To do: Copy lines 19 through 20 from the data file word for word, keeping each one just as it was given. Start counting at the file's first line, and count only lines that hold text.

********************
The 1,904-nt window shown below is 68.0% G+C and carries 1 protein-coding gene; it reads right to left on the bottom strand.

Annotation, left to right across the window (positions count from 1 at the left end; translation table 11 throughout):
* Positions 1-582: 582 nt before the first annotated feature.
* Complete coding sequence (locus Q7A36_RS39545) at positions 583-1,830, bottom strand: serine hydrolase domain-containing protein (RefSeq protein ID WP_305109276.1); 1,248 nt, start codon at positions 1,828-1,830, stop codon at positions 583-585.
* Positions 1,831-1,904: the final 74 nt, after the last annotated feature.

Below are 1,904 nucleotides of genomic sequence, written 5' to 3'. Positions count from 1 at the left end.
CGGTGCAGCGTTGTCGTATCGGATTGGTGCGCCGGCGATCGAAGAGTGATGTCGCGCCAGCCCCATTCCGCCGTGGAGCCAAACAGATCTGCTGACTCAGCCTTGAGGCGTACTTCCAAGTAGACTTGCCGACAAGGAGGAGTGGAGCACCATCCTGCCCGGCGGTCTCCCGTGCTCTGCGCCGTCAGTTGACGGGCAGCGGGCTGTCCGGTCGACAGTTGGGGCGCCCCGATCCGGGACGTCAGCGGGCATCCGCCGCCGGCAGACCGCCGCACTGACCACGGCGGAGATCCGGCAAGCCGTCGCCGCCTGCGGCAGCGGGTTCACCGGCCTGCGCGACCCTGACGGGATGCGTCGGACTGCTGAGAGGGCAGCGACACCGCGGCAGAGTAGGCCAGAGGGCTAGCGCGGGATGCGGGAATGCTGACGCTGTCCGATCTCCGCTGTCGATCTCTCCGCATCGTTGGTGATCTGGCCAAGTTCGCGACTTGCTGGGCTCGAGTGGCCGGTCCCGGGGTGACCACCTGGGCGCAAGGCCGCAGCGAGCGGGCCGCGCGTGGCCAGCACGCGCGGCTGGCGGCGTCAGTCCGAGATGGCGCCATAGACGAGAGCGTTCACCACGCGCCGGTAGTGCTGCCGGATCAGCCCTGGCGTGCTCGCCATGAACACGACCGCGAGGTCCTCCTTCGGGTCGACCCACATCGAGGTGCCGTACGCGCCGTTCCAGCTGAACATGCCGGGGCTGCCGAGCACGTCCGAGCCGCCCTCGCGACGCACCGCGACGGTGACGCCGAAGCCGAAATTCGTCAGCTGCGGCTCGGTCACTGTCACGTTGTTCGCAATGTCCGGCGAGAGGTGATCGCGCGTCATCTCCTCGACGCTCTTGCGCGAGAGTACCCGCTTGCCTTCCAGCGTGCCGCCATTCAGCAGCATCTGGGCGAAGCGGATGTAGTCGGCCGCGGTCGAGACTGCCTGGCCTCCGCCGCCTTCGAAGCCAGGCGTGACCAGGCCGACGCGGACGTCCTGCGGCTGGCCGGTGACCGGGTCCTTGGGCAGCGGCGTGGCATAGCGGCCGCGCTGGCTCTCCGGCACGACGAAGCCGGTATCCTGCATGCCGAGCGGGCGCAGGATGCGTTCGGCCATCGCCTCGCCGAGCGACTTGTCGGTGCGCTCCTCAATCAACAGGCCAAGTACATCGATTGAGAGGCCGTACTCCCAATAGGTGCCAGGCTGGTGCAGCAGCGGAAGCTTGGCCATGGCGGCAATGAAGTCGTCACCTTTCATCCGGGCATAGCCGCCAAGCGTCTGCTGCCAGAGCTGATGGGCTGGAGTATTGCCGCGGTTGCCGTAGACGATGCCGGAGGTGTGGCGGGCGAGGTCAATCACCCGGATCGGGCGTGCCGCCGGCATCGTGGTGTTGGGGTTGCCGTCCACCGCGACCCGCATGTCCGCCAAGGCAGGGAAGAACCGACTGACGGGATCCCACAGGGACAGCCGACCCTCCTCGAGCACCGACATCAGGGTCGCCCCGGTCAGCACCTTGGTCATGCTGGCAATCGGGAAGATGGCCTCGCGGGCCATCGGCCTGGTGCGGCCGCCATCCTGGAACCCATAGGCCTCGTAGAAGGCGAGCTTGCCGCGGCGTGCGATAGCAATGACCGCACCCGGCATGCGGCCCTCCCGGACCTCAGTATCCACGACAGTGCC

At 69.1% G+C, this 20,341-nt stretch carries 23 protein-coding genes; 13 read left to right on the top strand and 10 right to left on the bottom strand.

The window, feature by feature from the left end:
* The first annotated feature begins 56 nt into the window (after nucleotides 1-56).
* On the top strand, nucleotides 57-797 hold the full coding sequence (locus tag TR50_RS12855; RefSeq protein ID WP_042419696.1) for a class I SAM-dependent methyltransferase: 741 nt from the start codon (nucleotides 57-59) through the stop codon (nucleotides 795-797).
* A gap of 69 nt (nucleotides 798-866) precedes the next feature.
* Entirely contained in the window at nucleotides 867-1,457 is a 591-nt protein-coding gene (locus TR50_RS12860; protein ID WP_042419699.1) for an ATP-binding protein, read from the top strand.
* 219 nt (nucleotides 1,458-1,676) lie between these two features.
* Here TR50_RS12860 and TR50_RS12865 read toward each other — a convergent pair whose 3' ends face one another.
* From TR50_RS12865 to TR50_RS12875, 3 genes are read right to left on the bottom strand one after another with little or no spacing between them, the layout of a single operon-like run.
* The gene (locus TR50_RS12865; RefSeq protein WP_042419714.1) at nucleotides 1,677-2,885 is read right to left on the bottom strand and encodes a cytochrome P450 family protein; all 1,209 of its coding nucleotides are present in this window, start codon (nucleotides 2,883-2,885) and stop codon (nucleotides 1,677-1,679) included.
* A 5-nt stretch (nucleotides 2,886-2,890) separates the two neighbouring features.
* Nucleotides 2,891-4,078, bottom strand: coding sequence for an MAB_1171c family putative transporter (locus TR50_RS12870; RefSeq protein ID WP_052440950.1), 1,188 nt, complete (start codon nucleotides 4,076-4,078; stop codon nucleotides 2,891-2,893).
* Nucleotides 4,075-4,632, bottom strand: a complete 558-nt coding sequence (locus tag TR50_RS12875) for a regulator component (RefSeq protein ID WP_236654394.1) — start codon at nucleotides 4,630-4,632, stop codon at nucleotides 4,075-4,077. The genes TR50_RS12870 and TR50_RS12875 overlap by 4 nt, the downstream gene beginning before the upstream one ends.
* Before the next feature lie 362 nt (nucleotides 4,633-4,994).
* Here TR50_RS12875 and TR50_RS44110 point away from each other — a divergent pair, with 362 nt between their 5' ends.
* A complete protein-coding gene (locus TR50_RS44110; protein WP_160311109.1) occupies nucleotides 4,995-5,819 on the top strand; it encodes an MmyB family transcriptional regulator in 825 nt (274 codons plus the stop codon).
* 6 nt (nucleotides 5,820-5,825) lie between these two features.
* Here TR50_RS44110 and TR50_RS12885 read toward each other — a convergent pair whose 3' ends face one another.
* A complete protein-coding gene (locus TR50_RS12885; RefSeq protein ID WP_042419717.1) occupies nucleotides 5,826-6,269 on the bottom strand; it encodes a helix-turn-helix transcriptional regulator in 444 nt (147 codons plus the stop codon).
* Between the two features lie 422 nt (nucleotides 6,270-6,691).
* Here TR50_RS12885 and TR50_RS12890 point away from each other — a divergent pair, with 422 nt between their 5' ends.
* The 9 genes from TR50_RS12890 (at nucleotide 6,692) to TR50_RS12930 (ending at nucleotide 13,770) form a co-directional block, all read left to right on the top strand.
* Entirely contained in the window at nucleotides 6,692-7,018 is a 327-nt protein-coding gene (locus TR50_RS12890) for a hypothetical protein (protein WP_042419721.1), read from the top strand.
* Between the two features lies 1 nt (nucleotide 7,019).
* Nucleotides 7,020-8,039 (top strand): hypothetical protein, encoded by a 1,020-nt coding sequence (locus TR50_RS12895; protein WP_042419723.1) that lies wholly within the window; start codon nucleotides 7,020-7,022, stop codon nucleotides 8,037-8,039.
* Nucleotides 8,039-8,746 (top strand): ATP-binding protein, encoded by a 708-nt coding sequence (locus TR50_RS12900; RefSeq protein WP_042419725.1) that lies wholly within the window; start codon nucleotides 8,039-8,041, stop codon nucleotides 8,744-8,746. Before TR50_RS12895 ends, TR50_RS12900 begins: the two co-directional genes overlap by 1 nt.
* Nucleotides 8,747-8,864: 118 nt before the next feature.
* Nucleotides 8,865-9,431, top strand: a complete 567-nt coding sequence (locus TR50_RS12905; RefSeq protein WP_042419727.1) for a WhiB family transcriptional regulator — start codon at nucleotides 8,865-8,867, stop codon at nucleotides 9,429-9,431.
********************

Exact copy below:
* Nucleotides 2,891-4,078, bottom strand: coding sequence for an MAB_1171c family putative transporter (locus TR50_RS12870; RefSeq protein ID WP_052440950.1), 1,188 nt, complete (start codon nucleotides 4,076-4,078; stop codon nucleotides 2,891-2,893).
* Nucleotides 4,075-4,632, bottom strand: a complete 558-nt coding sequence (locus tag TR50_RS12875) for a regulator component (RefSeq protein ID WP_236654394.1) — start codon at nucleotides 4,630-4,632, stop codon at nucleotides 4,075-4,077. The genes TR50_RS12870 and TR50_RS12875 overlap by 4 nt, the downstream gene beginning before the upstream one ends.